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Friday, July 6, 2018

Rewards and Consequences Game Cards

One of the most common presenting problems I see in my school-based practice is impulse control issues. Most of my kiddos with ADHD and autism struggle with impulse control, but I see so many other kids that just fail to think before acting on a regular basis. I have found that it is helpful to role play with them or present situations to help them think through appropriate courses of action.

I address impulse control through many different ways such as having them do activities that require them to follow directions, games like red light/green light, and giving them choices for immediate gratification or giving them a larger reward if they wait for it. I have used the Stop, Relax, and Think game, and making Stop and Think activities.

I have also used Chutes and Ladders for years to address impulse control and discuss logical consequences for behavior. I like how the game board shows children making decisions and receiving either rewards or a negative consequences for their actions. It is a good way to open the conversation about thinking through things before acting and making deliberate choices to enjoy rewards. I created these game cards to give more depth to the game, having players answer a card with each turn. Cognitive behavioral therapy is incorporated to help children address their thoughts on these situations and to correct irrational thoughts, such as others make them do things and that they do not have control over their behavior.

These game cards can be played with other games besides Chutes and Ladders, such as Jenga, pick up sticks, or UNO. They could be played with many other games as well. They will transform the game into a play therapy tool. They are situational role cards that allow children to think of the consequences of behaviors. Some cards also address individual behaviors of the child and the consequences of their actions. Many cards focus on the social impact of impulsive behavior, which will lend these cards to being used in social skill groups or private sessions.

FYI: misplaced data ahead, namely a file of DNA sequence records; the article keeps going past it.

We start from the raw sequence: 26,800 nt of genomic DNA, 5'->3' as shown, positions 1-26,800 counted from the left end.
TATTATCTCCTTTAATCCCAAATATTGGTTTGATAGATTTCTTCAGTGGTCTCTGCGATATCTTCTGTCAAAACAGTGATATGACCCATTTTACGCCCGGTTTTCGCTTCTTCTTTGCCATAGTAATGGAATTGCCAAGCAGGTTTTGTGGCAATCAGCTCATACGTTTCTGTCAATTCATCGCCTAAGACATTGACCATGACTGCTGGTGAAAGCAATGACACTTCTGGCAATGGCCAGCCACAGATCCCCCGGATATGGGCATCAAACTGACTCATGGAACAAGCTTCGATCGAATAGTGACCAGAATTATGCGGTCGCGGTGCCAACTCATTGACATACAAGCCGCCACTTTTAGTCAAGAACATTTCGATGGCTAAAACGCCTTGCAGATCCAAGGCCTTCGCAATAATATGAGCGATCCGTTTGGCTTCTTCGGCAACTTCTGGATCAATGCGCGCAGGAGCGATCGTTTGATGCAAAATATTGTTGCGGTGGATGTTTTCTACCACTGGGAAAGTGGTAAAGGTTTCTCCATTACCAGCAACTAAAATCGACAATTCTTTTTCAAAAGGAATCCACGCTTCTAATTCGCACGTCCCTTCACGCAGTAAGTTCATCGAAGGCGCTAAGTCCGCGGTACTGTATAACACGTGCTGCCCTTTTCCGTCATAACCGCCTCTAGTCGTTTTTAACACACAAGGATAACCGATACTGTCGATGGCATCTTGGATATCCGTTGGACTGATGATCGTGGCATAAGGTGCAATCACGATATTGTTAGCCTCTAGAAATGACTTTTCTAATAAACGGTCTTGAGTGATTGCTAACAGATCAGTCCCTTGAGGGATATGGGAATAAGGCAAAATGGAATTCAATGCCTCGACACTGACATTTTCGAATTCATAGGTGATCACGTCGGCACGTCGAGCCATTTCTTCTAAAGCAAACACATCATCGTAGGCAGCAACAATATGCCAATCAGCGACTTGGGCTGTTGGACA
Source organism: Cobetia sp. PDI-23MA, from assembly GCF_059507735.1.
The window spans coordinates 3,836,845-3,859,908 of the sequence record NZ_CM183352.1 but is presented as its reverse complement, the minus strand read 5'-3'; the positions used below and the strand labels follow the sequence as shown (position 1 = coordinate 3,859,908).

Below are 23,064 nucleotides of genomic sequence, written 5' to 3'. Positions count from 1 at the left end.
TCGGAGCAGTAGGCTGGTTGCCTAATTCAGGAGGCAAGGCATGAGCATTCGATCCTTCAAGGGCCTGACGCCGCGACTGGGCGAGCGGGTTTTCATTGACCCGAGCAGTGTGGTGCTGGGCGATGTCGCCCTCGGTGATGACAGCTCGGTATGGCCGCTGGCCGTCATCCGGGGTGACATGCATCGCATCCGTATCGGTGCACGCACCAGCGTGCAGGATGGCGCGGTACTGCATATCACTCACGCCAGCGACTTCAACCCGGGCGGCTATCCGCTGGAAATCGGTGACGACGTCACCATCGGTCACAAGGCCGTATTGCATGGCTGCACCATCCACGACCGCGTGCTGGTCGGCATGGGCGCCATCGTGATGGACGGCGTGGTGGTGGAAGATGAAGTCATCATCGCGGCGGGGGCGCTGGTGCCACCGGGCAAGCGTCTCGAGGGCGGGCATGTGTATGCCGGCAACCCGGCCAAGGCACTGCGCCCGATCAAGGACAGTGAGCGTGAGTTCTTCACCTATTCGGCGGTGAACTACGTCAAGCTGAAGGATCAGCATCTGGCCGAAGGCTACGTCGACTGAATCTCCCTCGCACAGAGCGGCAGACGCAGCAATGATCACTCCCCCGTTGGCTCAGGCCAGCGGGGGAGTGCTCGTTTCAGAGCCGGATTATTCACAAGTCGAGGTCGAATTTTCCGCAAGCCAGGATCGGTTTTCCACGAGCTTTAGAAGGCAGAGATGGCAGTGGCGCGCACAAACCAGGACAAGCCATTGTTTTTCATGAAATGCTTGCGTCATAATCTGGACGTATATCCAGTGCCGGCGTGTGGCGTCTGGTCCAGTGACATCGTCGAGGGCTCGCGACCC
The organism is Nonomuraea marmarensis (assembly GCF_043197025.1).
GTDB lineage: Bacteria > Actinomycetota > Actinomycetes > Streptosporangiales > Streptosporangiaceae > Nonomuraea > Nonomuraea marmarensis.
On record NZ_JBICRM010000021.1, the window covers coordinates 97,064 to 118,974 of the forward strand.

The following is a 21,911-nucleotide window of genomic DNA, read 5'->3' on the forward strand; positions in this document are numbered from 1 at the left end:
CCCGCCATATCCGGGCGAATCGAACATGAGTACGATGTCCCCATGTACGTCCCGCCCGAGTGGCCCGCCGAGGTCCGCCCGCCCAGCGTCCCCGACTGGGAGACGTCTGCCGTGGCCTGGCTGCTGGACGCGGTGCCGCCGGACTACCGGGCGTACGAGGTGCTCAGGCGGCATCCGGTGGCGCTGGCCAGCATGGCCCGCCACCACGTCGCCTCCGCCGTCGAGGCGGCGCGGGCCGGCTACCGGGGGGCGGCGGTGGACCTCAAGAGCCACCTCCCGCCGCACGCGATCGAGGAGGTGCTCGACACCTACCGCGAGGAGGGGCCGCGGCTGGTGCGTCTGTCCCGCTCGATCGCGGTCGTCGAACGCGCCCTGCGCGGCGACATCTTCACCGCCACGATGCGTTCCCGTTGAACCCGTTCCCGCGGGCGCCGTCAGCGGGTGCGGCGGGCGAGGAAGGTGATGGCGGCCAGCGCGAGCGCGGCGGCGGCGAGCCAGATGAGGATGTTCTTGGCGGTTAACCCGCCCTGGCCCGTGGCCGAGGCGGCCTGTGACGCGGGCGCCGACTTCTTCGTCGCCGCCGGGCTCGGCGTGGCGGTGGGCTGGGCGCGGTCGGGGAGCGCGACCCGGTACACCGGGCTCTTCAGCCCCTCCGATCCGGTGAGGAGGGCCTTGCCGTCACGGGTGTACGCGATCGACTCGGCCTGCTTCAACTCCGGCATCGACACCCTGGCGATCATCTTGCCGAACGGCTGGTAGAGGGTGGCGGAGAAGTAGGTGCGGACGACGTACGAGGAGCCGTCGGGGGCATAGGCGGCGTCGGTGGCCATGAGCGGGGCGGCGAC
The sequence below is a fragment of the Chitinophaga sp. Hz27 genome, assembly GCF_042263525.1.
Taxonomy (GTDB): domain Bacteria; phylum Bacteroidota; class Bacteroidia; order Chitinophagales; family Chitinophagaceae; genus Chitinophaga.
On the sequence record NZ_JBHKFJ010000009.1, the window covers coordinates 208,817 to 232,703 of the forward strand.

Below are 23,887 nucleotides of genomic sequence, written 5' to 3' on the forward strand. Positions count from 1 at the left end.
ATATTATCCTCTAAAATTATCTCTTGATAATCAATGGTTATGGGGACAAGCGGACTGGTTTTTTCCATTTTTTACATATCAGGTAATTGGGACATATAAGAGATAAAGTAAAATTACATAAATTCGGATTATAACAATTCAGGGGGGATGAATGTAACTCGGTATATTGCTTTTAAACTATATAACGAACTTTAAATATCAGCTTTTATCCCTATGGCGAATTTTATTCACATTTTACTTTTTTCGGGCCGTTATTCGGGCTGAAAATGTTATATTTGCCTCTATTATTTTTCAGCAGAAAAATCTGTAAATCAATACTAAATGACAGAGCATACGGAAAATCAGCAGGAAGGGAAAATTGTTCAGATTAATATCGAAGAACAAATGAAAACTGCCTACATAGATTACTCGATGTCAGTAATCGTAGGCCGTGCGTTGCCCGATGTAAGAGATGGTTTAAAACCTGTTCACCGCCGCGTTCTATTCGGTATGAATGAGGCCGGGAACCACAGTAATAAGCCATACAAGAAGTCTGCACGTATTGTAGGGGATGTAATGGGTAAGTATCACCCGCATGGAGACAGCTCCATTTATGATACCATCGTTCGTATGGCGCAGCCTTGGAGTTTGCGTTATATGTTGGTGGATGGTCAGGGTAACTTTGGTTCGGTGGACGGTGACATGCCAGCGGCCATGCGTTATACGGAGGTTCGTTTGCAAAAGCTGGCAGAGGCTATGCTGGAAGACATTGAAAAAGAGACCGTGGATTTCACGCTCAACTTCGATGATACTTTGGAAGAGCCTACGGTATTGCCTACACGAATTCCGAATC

To use in sessions, choose a game to play with the client or group. Each turn, the child will select a card and read the prompt. Allow the child time to discuss their thoughts about the situation. For a group, it is helpful to allow members give feedback to one another. Allow the person who drew the card share their ideas first.

You can also find our games on Amazon, Ebay, and Teachers Pay Teachers 

My Life Game Cards

When I first began working in the counseling field, a coworker discouraged me from playing the Game of Life with clients, stating it reinforces traditional family and would make them feel that they must have children and take a certain journey through life. At the time I disagreed, thinking it could open the door for discussion. So I shelfed the idea. Since that time I have been debating on how to use the game without taking a judgmental stance. I decided the easiest way would be to replace the "action" cards with cards that explore values, goals, and career exploration. The cards allow the client to give voice to their opinions on matters of marriage, having children, and career options. This game would be best used with middle school or high school students, but may also be beneficial with mature higher elementary-aged children.

As with most games, this will allow you as a therapist many avenues to explore. You can use it as a diagnostic tool to listen for strong opinions, worries, or apathy. These questions are designed to start discussion about basic values and goals for the future. When discussing how they envision their future family life, it will open the door to discuss how their current family situation has led to those desires. It can also flag possible triggers that may need to be addressed.

One goal I had in mind when making this game it to help clients develop an internal locus of control. I hear so frequently how they feel out of control and believe they are at the mercy of others. The questions in this game will help them identify how they can gain control through their every day decisions.

I hope you enjoy this new resource, and don't hesitate to let me know how it works in your sessions. You can find the cards here:
You can also find our games on Amazon, Ebay, and Teachers Pay Teachers